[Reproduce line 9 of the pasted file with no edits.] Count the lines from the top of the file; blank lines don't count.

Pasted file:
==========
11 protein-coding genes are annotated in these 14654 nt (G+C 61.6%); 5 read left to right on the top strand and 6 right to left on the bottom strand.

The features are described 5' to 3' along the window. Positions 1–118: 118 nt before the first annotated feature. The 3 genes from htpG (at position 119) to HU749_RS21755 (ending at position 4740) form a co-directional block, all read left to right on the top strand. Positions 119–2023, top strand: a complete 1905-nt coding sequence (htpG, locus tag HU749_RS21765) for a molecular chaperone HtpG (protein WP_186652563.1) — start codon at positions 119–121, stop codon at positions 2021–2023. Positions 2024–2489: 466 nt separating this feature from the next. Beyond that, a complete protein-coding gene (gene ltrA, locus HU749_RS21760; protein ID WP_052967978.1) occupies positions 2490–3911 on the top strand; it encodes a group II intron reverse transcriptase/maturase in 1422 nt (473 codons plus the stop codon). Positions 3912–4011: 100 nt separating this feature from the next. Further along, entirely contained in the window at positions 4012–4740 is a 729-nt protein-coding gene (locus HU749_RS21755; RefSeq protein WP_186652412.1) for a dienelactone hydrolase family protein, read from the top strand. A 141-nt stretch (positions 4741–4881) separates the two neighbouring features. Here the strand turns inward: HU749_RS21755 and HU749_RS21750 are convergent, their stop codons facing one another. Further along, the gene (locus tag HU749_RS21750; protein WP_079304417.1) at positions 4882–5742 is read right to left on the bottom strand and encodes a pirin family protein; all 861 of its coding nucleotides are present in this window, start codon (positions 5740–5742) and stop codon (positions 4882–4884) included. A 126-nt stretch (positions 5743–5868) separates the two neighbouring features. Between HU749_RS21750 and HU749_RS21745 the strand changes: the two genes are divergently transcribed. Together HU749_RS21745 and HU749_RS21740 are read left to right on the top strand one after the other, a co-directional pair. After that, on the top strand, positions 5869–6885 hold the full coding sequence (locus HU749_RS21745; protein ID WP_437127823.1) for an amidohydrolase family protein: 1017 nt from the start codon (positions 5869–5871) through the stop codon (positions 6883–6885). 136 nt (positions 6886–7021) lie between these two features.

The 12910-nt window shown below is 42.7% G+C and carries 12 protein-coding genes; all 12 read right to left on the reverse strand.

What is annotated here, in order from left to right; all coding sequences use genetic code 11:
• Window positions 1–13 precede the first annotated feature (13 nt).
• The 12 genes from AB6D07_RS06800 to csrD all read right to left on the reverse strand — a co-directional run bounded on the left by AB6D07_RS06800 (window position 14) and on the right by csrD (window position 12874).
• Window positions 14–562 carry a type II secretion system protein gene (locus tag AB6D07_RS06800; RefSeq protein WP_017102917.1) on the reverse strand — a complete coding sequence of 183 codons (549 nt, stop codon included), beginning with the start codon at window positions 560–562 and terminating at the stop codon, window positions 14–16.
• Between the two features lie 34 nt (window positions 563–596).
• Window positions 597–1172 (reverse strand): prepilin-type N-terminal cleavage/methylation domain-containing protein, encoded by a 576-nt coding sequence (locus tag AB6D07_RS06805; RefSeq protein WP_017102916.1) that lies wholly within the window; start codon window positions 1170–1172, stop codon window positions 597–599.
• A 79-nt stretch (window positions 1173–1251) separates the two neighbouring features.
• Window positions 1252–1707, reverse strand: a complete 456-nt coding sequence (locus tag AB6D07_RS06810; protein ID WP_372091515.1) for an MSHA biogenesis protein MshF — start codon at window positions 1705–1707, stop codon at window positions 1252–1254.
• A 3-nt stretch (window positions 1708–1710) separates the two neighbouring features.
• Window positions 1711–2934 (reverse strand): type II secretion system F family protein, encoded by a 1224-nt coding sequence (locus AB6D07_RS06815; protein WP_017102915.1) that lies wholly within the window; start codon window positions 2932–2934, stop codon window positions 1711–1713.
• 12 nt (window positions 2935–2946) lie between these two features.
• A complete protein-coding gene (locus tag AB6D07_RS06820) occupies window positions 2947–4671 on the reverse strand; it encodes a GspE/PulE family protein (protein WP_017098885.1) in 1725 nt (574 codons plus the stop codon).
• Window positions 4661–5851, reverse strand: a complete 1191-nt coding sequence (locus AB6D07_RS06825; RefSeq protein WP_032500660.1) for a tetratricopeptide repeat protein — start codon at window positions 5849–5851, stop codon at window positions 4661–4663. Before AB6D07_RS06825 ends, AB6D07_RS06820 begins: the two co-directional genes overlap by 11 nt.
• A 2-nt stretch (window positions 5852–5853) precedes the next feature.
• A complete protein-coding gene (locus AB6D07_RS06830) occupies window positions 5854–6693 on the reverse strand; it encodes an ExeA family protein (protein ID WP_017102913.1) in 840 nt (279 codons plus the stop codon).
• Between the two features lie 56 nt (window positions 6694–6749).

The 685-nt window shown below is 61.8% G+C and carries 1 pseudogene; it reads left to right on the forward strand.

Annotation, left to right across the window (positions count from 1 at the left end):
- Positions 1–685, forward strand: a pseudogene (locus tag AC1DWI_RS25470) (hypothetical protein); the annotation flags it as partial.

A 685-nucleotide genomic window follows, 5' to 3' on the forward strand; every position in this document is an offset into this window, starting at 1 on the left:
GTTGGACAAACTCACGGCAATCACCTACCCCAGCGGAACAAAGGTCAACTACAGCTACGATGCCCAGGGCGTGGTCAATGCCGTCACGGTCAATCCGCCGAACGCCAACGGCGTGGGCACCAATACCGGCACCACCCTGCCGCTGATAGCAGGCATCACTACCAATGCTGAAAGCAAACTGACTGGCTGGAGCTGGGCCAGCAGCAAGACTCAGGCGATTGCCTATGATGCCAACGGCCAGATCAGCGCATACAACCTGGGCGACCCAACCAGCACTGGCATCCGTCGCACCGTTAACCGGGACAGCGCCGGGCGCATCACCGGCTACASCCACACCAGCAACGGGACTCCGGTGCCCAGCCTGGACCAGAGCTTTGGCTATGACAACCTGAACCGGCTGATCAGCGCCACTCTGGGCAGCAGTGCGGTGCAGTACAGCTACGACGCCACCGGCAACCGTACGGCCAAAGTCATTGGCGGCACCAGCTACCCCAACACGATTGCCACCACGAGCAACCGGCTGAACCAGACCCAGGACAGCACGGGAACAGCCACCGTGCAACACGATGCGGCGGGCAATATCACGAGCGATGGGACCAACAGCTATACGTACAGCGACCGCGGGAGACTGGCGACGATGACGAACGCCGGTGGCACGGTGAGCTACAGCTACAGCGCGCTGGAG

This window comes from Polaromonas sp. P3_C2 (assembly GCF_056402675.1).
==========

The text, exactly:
• Window positions 597–1172 (reverse strand): prepilin-type N-terminal cleavage/methylation domain-containing protein, encoded by a 576-nt coding sequence (locus tag AB6D07_RS06805; RefSeq protein WP_017102916.1) that lies wholly within the window; start codon window positions 1170–1172, stop codon window positions 597–599.